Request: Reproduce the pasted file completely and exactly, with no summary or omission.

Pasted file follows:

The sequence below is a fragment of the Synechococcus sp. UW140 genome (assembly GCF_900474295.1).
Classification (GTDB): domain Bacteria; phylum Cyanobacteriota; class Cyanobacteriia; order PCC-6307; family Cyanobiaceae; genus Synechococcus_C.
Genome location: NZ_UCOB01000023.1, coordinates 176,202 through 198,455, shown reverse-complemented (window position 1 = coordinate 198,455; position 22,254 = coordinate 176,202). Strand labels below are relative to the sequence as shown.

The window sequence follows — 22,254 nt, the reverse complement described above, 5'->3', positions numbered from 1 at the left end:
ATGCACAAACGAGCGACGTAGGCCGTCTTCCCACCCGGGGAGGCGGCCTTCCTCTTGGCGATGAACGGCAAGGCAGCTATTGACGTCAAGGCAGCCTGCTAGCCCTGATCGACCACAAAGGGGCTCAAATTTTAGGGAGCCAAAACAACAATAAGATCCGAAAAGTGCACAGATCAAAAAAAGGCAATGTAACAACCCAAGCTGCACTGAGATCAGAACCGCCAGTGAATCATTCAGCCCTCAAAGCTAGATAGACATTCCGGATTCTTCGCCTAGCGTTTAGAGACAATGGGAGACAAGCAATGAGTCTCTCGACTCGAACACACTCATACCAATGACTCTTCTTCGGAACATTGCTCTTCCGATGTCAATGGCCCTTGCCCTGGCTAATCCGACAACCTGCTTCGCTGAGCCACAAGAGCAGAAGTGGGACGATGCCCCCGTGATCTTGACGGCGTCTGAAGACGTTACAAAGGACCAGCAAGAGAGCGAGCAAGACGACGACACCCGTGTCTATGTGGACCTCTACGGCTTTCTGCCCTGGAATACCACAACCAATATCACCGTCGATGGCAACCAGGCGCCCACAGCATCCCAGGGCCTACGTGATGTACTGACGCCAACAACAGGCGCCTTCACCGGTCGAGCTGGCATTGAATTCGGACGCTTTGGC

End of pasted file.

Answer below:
The sequence below is a fragment of the Synechococcus sp. UW140 genome (assembly GCF_900474295.1).
Classification (GTDB): domain Bacteria; phylum Cyanobacteriota; class Cyanobacteriia; order PCC-6307; family Cyanobiaceae; genus Synechococcus_C.
Genome location: NZ_UCOB01000023.1, coordinates 176,202 through 198,455, shown reverse-complemented (window position 1 = coordinate 198,455; position 22,254 = coordinate 176,202). Strand labels below are relative to the sequence as shown.

The window sequence follows — 22,254 nt, the reverse complement described above, 5'->3', positions numbered from 1 at the left end:
ATGCACAAACGAGCGACGTAGGCCGTCTTCCCACCCGGGGAGGCGGCCTTCCTCTTGGCGATGAACGGCAAGGCAGCTATTGACGTCAAGGCAGCCTGCTAGCCCTGATCGACCACAAAGGGGCTCAAATTTTAGGGAGCCAAAACAACAATAAGATCCGAAAAGTGCACAGATCAAAAAAAGGCAATGTAACAACCCAAGCTGCACTGAGATCAGAACCGCCAGTGAATCATTCAGCCCTCAAAGCTAGATAGACATTCCGGATTCTTCGCCTAGCGTTTAGAGACAATGGGAGACAAGCAATGAGTCTCTCGACTCGAACACACTCATACCAATGACTCTTCTTCGGAACATTGCTCTTCCGATGTCAATGGCCCTTGCCCTGGCTAATCCGACAACCTGCTTCGCTGAGCCACAAGAGCAGAAGTGGGACGATGCCCCCGTGATCTTGACGGCGTCTGAAGACGTTACAAAGGACCAGCAAGAGAGCGAGCAAGACGACGACACCCGTGTCTATGTGGACCTCTACGGCTTTCTGCCCTGGAATACCACAACCAATATCACCGTCGATGGCAACCAGGCGCCCACAGCATCCCAGGGCCTACGTGATGTACTGACGCCAACAACAGGCGCCTTCACCGGTCGAGCTGGCATTGAATTCGGACGCTTTGGC